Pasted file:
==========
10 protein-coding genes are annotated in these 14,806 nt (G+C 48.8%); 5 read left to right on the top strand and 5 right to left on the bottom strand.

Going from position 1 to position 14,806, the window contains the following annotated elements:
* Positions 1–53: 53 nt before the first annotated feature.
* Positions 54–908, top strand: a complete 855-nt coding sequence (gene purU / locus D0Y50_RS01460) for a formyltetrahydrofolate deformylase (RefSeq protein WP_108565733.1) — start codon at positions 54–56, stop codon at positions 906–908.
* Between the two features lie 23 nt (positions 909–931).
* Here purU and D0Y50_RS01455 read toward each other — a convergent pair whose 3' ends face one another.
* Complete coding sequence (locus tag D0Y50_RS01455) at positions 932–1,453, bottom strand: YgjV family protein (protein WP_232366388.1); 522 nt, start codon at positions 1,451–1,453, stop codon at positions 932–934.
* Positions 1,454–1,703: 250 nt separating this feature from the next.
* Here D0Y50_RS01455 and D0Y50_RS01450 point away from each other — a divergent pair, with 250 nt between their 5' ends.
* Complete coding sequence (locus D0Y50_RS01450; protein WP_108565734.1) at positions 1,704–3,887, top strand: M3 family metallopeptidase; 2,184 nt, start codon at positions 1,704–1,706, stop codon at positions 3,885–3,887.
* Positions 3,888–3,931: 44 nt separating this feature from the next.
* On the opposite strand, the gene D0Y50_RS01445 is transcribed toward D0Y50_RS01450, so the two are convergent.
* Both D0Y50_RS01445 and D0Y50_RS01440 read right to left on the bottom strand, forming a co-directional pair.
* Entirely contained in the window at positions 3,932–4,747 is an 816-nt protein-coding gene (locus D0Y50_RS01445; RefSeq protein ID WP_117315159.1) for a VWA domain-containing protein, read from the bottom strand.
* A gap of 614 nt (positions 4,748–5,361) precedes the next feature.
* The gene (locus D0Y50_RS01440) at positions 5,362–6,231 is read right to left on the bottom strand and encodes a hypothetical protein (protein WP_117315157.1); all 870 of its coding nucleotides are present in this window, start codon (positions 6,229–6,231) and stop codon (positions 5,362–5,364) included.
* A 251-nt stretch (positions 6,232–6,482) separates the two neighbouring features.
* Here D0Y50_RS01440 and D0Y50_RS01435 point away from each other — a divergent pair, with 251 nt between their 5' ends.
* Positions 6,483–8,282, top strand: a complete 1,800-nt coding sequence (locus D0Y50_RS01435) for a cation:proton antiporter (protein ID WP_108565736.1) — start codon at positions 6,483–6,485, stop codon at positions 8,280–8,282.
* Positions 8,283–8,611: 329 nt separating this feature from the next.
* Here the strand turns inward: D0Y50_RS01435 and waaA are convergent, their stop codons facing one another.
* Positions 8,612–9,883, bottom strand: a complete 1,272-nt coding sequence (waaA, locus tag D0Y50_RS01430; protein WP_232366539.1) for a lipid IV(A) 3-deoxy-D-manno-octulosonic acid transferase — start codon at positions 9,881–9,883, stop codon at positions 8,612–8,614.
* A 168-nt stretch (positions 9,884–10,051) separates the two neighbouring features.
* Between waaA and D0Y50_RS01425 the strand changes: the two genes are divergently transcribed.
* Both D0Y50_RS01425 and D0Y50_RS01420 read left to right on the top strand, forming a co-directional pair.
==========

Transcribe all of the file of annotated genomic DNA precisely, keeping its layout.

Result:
10 protein-coding genes are annotated in these 14,806 nt (G+C 48.8%); 5 read left to right on the top strand and 5 right to left on the bottom strand.

Going from position 1 to position 14,806, the window contains the following annotated elements:
* Positions 1–53: 53 nt before the first annotated feature.
* Positions 54–908, top strand: a complete 855-nt coding sequence (gene purU / locus D0Y50_RS01460) for a formyltetrahydrofolate deformylase (RefSeq protein WP_108565733.1) — start codon at positions 54–56, stop codon at positions 906–908.
* Between the two features lie 23 nt (positions 909–931).
* Here purU and D0Y50_RS01455 read toward each other — a convergent pair whose 3' ends face one another.
* Complete coding sequence (locus tag D0Y50_RS01455) at positions 932–1,453, bottom strand: YgjV family protein (protein WP_232366388.1); 522 nt, start codon at positions 1,451–1,453, stop codon at positions 932–934.
* Positions 1,454–1,703: 250 nt separating this feature from the next.
* Here D0Y50_RS01455 and D0Y50_RS01450 point away from each other — a divergent pair, with 250 nt between their 5' ends.
* Complete coding sequence (locus D0Y50_RS01450; protein WP_108565734.1) at positions 1,704–3,887, top strand: M3 family metallopeptidase; 2,184 nt, start codon at positions 1,704–1,706, stop codon at positions 3,885–3,887.
* Positions 3,888–3,931: 44 nt separating this feature from the next.
* On the opposite strand, the gene D0Y50_RS01445 is transcribed toward D0Y50_RS01450, so the two are convergent.
* Both D0Y50_RS01445 and D0Y50_RS01440 read right to left on the bottom strand, forming a co-directional pair.
* Entirely contained in the window at positions 3,932–4,747 is an 816-nt protein-coding gene (locus D0Y50_RS01445; RefSeq protein ID WP_117315159.1) for a VWA domain-containing protein, read from the bottom strand.
* A gap of 614 nt (positions 4,748–5,361) precedes the next feature.
* The gene (locus D0Y50_RS01440) at positions 5,362–6,231 is read right to left on the bottom strand and encodes a hypothetical protein (protein WP_117315157.1); all 870 of its coding nucleotides are present in this window, start codon (positions 6,229–6,231) and stop codon (positions 5,362–5,364) included.
* A 251-nt stretch (positions 6,232–6,482) separates the two neighbouring features.
* Here D0Y50_RS01440 and D0Y50_RS01435 point away from each other — a divergent pair, with 251 nt between their 5' ends.
* Positions 6,483–8,282, top strand: a complete 1,800-nt coding sequence (locus D0Y50_RS01435) for a cation:proton antiporter (protein ID WP_108565736.1) — start codon at positions 6,483–6,485, stop codon at positions 8,280–8,282.
* Positions 8,283–8,611: 329 nt separating this feature from the next.
* Here the strand turns inward: D0Y50_RS01435 and waaA are convergent, their stop codons facing one another.
* Positions 8,612–9,883, bottom strand: a complete 1,272-nt coding sequence (waaA, locus tag D0Y50_RS01430; protein WP_232366539.1) for a lipid IV(A) 3-deoxy-D-manno-octulosonic acid transferase — start codon at positions 9,881–9,883, stop codon at positions 8,612–8,614.
* A 168-nt stretch (positions 9,884–10,051) separates the two neighbouring features.
* Between waaA and D0Y50_RS01425 the strand changes: the two genes are divergently transcribed.
* Both D0Y50_RS01425 and D0Y50_RS01420 read left to right on the top strand, forming a co-directional pair.